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Musical memories

Hands up who remembers their first cassette tape?

The sad news of Adam Yauch’s recent death reminded me of my first tape. It was 1988 are we were living on the east coast of the US. My friend Brian made a copy of his older brother’s Licensed to Ill, by the Beastie Boys, and traded it with me. I had no idea who the Beastie Boys were but Brian assured me this was an excellent deal. It was.

Our family stereo normally played Michael Jackson or Lionel Richie so this pretty much blew my mind. I’m now listening again 24 years later and the memories are flooding back. Funny how music can do that.

Of course the copied tape was all part of the musical experience. A physical gift handed in exchange. Sellotaping over the anti-record mechanism so you could copy. Recording in real-time playing speed. Tapes twisting. Players chewing. Pencils used to wind the reels. Turning a tape over for Side B.

Music on demand

The experience is different now. I’m imagining how my 9 year old self would react to how I’m listening to the same music today. My eyes are wide and my mouth is open.

I thought cassette tapes were magic when I was 9. Music coming from magnetic tape, spinning past readers and amplified. Wow!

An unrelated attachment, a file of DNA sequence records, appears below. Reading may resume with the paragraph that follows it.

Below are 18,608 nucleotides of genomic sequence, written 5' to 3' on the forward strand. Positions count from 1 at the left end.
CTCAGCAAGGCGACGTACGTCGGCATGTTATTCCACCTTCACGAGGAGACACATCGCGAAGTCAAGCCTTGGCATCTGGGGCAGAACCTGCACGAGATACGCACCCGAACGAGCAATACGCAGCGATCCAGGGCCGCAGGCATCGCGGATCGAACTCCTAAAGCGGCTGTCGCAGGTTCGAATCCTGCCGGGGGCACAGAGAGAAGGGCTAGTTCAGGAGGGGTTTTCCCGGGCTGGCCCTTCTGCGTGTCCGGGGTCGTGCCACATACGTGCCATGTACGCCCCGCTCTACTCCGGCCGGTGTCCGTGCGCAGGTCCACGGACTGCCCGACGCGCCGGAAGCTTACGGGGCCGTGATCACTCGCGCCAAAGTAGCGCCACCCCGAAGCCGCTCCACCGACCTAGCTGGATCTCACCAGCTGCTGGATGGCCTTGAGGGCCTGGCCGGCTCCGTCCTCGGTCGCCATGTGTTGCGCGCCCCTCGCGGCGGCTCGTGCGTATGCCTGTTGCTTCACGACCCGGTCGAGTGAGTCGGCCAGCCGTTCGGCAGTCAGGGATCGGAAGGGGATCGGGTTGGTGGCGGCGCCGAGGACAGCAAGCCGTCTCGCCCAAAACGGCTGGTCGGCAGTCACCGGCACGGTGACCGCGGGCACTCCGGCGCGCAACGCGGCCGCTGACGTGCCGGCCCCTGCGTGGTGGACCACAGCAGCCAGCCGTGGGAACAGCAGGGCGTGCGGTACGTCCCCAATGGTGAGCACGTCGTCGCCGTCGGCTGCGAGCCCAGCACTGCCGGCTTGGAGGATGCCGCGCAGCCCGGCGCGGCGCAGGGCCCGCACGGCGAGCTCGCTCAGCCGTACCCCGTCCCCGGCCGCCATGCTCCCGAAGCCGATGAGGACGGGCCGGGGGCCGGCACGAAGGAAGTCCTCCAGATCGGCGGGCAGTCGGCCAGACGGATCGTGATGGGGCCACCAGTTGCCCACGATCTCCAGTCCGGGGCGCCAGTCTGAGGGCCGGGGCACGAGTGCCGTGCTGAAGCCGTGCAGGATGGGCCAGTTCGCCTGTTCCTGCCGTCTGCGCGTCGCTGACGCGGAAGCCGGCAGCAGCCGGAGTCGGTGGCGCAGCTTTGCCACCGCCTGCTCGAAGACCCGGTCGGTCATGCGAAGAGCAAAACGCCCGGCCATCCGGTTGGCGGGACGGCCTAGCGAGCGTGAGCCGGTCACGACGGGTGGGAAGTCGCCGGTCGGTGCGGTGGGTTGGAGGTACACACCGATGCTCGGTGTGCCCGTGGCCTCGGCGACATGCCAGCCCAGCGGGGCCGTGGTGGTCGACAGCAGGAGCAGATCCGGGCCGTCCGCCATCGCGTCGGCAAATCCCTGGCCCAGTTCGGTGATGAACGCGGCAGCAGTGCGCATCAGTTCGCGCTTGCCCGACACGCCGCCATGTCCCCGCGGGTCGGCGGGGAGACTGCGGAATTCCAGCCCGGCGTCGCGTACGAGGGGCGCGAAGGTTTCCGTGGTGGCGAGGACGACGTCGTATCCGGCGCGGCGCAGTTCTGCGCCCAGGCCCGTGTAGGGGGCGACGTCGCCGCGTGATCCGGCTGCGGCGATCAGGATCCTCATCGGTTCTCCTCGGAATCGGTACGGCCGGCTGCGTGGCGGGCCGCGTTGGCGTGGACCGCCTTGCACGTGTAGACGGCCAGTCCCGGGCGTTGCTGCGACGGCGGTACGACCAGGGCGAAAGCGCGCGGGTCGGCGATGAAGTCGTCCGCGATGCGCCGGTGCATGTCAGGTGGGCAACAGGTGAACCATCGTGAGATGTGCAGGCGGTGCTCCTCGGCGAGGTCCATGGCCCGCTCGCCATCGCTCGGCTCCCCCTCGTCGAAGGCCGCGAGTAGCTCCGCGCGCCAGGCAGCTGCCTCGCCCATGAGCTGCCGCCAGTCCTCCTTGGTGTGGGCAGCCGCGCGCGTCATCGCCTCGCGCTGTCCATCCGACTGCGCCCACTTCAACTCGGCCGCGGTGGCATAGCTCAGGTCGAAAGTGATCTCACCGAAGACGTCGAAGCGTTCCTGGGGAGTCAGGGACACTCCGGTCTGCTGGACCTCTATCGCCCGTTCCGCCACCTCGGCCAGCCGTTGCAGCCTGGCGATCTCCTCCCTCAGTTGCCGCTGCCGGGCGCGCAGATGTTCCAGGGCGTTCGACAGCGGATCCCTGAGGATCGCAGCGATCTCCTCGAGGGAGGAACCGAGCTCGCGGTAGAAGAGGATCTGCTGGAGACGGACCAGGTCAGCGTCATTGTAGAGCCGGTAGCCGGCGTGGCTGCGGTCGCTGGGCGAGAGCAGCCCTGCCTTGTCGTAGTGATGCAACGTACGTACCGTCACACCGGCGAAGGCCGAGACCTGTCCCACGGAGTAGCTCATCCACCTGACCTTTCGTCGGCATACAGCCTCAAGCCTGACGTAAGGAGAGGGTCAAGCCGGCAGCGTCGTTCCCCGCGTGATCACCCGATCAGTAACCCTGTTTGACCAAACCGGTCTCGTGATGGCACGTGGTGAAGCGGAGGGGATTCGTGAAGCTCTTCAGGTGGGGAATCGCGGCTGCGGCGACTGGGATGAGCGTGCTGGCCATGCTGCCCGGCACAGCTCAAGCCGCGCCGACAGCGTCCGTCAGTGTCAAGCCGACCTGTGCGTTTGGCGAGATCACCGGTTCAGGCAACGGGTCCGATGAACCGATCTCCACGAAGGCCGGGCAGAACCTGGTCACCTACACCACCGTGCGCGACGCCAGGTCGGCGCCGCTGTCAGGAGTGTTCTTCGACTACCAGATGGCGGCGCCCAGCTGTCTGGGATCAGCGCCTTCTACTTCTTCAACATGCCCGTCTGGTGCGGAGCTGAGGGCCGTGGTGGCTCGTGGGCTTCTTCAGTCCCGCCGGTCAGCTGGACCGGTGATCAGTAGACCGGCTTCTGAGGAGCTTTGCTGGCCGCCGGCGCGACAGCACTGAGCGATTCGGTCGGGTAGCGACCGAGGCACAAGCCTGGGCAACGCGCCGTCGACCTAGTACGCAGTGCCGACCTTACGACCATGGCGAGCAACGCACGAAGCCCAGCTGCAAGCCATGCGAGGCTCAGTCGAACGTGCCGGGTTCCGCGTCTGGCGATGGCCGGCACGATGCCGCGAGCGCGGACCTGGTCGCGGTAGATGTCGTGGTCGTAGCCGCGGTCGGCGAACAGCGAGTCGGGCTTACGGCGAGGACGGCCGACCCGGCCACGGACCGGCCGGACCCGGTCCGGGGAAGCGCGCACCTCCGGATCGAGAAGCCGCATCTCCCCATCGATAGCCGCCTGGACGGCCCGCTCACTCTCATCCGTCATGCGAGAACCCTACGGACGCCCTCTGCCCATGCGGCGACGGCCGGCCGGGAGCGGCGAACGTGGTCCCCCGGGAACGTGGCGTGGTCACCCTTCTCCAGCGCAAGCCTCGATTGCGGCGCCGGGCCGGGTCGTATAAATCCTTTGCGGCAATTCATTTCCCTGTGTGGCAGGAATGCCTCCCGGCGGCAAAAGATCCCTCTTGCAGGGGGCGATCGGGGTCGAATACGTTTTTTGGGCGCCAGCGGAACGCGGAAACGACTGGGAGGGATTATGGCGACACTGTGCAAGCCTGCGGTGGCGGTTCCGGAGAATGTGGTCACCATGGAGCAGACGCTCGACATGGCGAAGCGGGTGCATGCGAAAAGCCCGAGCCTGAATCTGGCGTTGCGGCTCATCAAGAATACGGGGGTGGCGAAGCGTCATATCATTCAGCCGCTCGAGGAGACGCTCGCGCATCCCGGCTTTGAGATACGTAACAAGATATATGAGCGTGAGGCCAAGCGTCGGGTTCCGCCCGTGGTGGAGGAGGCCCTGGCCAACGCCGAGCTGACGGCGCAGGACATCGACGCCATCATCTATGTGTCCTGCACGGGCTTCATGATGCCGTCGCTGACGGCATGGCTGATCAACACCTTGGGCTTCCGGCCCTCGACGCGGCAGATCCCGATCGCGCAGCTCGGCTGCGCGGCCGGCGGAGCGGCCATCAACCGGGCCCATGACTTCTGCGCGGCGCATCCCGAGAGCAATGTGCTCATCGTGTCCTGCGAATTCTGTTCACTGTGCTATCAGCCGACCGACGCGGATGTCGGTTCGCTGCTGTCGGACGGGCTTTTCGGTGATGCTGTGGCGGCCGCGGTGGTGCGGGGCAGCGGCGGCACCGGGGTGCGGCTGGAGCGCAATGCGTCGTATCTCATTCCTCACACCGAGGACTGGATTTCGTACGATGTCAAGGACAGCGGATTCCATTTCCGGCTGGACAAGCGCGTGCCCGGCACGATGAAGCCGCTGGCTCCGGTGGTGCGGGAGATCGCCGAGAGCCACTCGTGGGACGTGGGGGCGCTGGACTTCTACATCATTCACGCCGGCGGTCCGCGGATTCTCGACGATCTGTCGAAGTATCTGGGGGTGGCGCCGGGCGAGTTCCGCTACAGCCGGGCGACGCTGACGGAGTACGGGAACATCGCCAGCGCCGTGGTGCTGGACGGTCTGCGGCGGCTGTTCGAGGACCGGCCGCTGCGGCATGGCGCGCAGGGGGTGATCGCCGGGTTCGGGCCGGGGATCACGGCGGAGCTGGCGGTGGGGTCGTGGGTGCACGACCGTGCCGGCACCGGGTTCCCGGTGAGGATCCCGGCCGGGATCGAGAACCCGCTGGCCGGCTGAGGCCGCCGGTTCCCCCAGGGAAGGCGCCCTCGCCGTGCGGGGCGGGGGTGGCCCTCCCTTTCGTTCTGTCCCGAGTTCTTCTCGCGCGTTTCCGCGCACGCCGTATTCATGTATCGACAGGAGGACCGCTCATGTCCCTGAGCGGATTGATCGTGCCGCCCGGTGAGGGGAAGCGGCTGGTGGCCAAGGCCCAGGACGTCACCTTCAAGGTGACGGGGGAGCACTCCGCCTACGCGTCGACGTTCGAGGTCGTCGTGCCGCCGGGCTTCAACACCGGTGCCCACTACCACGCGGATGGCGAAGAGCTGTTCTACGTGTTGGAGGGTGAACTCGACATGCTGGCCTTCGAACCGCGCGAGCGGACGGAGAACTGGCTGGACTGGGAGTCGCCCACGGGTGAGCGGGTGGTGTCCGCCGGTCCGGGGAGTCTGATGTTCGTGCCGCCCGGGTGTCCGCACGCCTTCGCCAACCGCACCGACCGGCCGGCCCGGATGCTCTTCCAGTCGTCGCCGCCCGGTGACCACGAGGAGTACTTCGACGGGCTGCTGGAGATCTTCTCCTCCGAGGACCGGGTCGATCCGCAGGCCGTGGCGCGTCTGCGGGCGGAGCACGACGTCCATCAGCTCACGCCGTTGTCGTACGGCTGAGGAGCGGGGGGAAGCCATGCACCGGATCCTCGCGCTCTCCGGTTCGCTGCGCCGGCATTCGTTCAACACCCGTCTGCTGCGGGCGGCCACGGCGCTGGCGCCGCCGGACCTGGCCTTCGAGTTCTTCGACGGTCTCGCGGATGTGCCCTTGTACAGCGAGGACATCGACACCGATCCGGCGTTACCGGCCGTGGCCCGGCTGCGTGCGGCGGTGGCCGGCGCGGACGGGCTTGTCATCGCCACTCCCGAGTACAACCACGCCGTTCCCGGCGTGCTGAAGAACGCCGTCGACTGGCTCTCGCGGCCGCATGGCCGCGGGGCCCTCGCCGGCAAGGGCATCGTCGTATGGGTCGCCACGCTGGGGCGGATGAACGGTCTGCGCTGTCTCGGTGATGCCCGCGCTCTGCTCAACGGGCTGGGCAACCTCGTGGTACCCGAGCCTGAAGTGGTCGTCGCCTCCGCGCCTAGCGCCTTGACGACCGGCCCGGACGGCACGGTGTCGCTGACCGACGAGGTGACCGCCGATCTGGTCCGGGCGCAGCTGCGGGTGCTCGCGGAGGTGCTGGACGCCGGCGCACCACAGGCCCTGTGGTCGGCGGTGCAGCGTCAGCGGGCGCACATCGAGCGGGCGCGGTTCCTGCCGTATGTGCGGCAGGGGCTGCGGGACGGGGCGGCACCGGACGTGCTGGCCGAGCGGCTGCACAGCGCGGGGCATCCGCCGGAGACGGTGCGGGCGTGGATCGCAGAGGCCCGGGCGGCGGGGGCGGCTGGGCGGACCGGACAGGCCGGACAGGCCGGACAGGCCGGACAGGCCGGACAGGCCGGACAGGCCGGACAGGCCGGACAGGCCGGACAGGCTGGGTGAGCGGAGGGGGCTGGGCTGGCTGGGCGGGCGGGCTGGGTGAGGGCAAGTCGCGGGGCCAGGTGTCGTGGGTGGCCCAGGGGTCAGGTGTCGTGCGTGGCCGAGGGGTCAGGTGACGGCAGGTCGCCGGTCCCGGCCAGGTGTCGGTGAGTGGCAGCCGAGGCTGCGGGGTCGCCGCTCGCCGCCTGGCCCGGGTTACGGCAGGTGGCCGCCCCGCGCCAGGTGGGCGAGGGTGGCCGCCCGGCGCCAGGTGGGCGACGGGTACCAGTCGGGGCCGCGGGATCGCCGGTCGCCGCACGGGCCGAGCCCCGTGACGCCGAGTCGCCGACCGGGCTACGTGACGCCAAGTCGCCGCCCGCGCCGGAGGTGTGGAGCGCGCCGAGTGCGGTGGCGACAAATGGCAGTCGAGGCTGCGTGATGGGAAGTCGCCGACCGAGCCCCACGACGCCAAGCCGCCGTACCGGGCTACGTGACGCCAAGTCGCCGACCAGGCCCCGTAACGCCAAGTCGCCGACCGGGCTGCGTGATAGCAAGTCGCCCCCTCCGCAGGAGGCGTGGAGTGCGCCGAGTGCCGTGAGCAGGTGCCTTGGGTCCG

Now the music comes from somewhere on the web. I’m using the new Spotify iPad app, a massive improvement from the iPhone version. Since Spotify is based on a p2p network, the music I’m listening to can come from anywhere in the world.

iPad app screenshot

 

The iPad app requests a song and this request travels via Wifi from the iPad to our home router, then down the phone lines to the Spotify servers to request the first 15 seconds of the song. The encoded audio files then travel back from the servers along the phone line, via the home router into the iPad via Wifi. Meanwhile, the App is busy finding the track on the p2p network (to take the load off the Spotify servers). The iPad app unencrypts the file, sends it via the iPad speakers converting it into sound waves that travel into my ear, are processed by my ears and brain. All in 1/4 of a second.

That’s near instant access to more music than I could listen to in a lifetime for £5 a month (Student rate). Net result = happiness. And some arythmic head nodding.

Both my current and 9 year old selves are are amazing how technology has moved on over the last 24 years. We’re sure the next 24 will be even more amazing.

Any sufficiently advanced technology is indistinguishable from magic.

~ Arthur C Clarke

 

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Published by

RobTatman

Rob is a consultant, technologist, facilitator and outdoorsman. He lives with his wife in Henley-on-Thames.

One thought on “Musical memories”

  1. Technology as the enabler for listening to music is amazing. That more people can have their soul touched by music because of it can only be magic in my book. Nearly all of my memorable life experiences are made more so by the music that is so often attached to them.

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